But because of Gulfstream technological advancements—including two patents and innovative tooling refinements for robotic equipment—the Gulfstream G500 and G600 wings are subtly different structures, sculpted wonders that allow these new aircraft with shorter wingspans to reach the same 0.925 maximum Mach speed that the larger Gulfstream G650 and G650ER have set as the world standard in ultralong-range travel.
The new wings further extend the history of design innovation that has become synonymous with the Gulfstream name. One of the earliest advancements, now standard on aircraft of all name, is the winglet, the upward sweep of the wingtip that reduces drag, increases range and helped make nonstop international travel not only possible for business jets, but routine.
Angel Barboza, director of Aerodynamics and Preliminary Design Engineering, Gulfstream, is leading the newest generation of aerodynamicists to a design that aims to create lighter, stronger, faster wings that adhere to the Gulfstream standard. That role extends beyond the G500 and the G600; Barboza and his team already are working to answer, “What’s next?”
Part of that new equation, however, includes upholding the Gulfstream standard, Barboza says.
“We put a lot of emphasis not only on the performance of the wing but also the aesthetics,” he explains. “The wing has to be smooth and continuous, with no bumps or external fairings. The engineering challenge is greater because the wing not only has to meet technical performance metrics, it also has to maintain clean, aerodynamic lines so that it looks like a Gulfstream wing.”
An aircraft wing has to meet many demands in all phases of flight. The wing can’t just perform well at high-speed cruise at high altitudes; predictable responsiveness and acceptable control are also required in low-speed flight and approach.
“We go through a lot of effort to make sure that the aerodynamic characteristics are very robust throughout the flight envelope at every corner from the minimum controllable airspeed to the highest altitude,” Barboza explains. “It means that the wing works efficiently everywhere; the wing itself fixes aerodynamic changes that happen in flight; it doesn’t need vortilons, fences or vortex generators to correct the flow of air over the wing.”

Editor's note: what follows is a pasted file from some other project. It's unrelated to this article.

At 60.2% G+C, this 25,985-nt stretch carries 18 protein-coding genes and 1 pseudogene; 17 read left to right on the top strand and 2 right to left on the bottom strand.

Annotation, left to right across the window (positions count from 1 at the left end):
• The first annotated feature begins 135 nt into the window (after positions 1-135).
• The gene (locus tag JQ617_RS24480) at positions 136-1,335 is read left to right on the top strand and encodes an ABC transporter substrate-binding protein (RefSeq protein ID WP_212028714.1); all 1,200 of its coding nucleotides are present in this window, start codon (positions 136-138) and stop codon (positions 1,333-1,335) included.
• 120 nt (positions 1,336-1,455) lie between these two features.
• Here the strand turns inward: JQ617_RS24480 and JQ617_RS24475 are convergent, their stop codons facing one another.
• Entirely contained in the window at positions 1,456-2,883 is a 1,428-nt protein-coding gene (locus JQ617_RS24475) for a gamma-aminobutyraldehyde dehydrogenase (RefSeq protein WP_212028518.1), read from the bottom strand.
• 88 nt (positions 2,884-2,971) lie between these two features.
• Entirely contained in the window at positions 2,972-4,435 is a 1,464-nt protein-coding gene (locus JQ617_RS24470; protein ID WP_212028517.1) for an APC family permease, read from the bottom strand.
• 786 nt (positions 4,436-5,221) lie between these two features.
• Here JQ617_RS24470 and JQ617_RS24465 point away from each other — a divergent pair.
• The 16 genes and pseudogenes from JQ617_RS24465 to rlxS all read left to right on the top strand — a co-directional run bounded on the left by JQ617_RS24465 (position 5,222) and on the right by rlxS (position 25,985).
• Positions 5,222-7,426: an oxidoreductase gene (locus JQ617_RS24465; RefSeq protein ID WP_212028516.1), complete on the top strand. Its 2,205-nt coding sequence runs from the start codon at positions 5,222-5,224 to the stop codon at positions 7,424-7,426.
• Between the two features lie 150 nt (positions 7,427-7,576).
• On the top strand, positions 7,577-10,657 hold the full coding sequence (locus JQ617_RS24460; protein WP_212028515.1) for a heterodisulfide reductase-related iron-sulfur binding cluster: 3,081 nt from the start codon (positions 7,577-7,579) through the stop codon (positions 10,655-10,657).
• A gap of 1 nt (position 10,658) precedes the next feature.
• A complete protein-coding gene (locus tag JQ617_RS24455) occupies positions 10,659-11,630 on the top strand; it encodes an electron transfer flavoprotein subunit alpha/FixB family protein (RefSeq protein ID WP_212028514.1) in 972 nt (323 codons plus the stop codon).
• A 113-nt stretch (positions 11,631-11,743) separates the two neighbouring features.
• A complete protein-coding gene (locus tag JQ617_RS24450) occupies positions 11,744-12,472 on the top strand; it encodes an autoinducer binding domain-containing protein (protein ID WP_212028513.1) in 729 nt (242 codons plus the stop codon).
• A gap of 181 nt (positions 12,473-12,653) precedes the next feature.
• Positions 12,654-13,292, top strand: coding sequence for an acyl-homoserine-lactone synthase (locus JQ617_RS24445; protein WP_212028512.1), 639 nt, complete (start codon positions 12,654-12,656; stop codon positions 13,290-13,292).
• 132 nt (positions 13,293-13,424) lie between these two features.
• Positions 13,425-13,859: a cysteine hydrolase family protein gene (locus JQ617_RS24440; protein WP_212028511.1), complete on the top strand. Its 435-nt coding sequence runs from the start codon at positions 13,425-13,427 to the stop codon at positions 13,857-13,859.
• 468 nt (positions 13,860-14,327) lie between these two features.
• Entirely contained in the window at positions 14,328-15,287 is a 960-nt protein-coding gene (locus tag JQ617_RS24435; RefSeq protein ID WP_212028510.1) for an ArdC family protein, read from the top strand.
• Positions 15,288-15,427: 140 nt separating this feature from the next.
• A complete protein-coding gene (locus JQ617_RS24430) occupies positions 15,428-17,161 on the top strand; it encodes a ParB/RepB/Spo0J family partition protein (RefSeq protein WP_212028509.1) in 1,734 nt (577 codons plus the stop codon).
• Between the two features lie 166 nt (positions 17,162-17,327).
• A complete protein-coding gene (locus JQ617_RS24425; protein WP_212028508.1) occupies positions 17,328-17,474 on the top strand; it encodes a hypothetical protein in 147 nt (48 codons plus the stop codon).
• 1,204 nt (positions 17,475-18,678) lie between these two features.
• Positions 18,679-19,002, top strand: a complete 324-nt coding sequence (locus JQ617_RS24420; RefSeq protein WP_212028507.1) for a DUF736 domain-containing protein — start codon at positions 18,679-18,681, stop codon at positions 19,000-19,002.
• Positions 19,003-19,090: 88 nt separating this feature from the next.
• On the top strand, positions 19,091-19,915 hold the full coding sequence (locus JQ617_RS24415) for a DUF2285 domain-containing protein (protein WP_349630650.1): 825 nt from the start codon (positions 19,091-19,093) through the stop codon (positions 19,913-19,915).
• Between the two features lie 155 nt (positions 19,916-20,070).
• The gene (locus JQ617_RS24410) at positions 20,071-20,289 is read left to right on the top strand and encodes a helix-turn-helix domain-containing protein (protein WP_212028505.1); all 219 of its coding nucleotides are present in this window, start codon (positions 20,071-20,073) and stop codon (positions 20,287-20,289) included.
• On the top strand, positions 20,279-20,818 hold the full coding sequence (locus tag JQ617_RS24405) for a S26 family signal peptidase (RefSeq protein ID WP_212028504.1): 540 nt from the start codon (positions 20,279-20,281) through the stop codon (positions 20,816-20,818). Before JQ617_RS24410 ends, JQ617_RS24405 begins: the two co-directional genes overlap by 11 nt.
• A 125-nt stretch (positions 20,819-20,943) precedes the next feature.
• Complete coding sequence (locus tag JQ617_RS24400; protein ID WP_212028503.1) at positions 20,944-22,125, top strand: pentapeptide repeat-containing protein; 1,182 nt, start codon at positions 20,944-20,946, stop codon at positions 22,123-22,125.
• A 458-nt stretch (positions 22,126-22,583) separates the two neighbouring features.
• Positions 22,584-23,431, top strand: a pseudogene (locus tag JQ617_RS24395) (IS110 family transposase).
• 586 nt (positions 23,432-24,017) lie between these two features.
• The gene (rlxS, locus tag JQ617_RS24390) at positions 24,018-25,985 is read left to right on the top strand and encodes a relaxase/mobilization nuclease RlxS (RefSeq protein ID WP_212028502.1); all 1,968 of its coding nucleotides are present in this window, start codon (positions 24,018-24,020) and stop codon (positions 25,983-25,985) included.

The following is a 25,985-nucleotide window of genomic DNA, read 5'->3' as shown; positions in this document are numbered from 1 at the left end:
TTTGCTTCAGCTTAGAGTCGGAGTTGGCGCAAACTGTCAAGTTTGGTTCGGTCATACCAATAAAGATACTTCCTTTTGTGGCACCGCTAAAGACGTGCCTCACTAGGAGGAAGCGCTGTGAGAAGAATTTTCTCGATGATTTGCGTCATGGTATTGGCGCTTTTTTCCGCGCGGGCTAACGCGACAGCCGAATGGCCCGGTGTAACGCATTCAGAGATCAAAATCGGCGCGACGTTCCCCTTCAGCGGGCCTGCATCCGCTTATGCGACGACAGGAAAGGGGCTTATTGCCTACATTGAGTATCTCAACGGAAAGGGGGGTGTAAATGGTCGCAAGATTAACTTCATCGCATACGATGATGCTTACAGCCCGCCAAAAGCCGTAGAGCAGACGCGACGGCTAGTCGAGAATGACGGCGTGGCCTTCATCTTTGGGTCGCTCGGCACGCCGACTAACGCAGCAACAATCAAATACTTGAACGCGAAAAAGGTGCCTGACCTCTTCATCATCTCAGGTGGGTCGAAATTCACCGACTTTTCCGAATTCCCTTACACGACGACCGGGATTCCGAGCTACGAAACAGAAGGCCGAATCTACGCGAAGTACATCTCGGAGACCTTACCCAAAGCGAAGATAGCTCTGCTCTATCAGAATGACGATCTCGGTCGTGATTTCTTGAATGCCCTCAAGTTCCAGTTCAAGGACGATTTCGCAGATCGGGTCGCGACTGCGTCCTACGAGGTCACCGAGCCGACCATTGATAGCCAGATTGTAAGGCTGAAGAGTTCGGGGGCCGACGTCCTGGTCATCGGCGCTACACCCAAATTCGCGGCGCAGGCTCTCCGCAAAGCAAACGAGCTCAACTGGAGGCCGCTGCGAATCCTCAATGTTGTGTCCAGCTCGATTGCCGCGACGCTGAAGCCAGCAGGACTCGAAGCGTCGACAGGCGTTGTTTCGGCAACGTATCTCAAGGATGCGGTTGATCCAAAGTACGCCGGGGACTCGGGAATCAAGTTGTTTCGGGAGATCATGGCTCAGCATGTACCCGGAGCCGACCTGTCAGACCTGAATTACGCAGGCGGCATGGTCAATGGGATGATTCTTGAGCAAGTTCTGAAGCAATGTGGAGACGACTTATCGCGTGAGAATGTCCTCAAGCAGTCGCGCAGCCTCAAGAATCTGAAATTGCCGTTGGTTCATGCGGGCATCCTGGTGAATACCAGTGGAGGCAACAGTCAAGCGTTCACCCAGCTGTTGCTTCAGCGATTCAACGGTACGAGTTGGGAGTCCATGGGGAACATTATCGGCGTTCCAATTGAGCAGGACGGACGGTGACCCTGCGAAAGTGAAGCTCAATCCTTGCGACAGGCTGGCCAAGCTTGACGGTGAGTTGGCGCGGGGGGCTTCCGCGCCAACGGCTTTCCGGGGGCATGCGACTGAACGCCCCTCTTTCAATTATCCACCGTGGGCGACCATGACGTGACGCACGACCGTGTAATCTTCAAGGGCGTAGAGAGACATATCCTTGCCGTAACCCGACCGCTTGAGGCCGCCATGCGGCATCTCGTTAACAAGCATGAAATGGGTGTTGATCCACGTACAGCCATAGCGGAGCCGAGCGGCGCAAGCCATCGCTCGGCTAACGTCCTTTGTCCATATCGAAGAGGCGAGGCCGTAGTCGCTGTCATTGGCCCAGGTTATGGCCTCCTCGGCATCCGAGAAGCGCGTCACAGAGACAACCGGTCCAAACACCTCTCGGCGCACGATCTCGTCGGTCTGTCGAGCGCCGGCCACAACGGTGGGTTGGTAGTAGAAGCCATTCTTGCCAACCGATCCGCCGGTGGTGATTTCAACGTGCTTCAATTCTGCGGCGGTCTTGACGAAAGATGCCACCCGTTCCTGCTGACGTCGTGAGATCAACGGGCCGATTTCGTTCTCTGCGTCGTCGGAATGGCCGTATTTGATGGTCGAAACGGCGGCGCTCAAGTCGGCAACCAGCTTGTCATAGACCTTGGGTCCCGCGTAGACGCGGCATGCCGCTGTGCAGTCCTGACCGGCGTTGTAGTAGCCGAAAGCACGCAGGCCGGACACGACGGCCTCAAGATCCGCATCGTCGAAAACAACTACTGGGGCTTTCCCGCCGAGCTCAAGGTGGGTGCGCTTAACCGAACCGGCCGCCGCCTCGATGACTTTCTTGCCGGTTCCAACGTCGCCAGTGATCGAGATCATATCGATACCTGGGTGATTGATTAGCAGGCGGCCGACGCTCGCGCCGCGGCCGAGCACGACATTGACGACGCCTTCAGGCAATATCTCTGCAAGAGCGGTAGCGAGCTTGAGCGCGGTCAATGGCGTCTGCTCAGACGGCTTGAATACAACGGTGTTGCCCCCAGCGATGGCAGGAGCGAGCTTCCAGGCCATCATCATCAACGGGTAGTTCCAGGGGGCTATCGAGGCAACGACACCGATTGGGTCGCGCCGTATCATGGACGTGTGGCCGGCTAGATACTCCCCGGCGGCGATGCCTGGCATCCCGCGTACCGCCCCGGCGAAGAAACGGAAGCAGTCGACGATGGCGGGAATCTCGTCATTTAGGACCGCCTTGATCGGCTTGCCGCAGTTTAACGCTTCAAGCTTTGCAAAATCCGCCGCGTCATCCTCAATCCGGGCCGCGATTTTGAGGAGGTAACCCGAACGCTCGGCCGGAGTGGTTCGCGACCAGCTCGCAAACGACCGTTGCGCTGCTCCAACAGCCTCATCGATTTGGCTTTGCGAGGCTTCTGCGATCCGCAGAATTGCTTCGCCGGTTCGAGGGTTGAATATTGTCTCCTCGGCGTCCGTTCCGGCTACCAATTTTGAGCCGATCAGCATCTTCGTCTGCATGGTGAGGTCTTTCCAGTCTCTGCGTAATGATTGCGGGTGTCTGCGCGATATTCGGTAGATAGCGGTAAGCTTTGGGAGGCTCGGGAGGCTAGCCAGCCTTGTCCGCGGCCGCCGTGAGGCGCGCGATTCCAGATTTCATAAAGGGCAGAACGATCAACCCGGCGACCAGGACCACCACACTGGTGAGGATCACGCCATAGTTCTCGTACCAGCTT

Once the optimal aerodynamic design is defined, structural and systems engineers have the unenviable assignment of determining how the flight control mechanisms, such as rollers for flap tracks and actuators for ailerons, will fit inside the wing without external fairings that negatively affect drag and aesthetics. As aircraft wings have become increasingly thinner to increase speed and range, that makes the challenge all the more difficult.
“We put a lot of emphasis not only on the performance of the wing but also the aesthetics. The wing has to be smooth and continuous, with no bumps or external fairings.”
That’s where the subtle shaping plays a role. Variations of only thousandths of an inch along the surface of the wing help direct air over and along the span, increasing lift and helping the G500 attain a projected range of 5,000 nautical miles/9,260 kilometers and a maximum Mach of 0.925.
An equally high standard of excellence is demanded when the wing moves from design to build. The Gulfstream process begins with a 50-foot length of aluminum that forms the upper skin, which means there are no exposed joins or rivets topside to interrupt the aesthetic, or more importantly, to introduce drag over the airfoil.
Through a patented forming process, the upper skin of the wing is shaped by baking it at several hundred degrees in an autoclave. Gulfstream over the years has continued to refine this shaping process, and with production of the G500 and G600 wings, so accurately shapes the wing that contours within one twenty-thousandth of an inch are met with no additional forming techniques required. That is a significant advancement that improves precision and reduces production time.
New materials, such as aluminum lithium and titanium, are lighter but stronger, so new robotic techniques for drilling fastener holes have been developed. Titanium in particular requires a higher pressure but slower speed drilling that can be particularly difficult and taxing for a human to repeat as precisely as the Kuka robot, says Steve Ritchie, director of Operations Technology and Planning, Gulfstream.
Even as production for the G500 gears up, Barboza and Ritchie are years into research and development on what might be next, including probing the question of supersonic flight.
Explains Barboza: “You can’t be satisfied or complacent because if you are, you never progress.”
Theoretical max range is based on cruise at Mach 0.85 with eight passengers, three crew and NBAA IFR fuel reserves. Actual performance will be affected by ATC routing, operating speed, weather, outfitting options and other factors. All performance for the G500 is based on preliminary data and subject to change.
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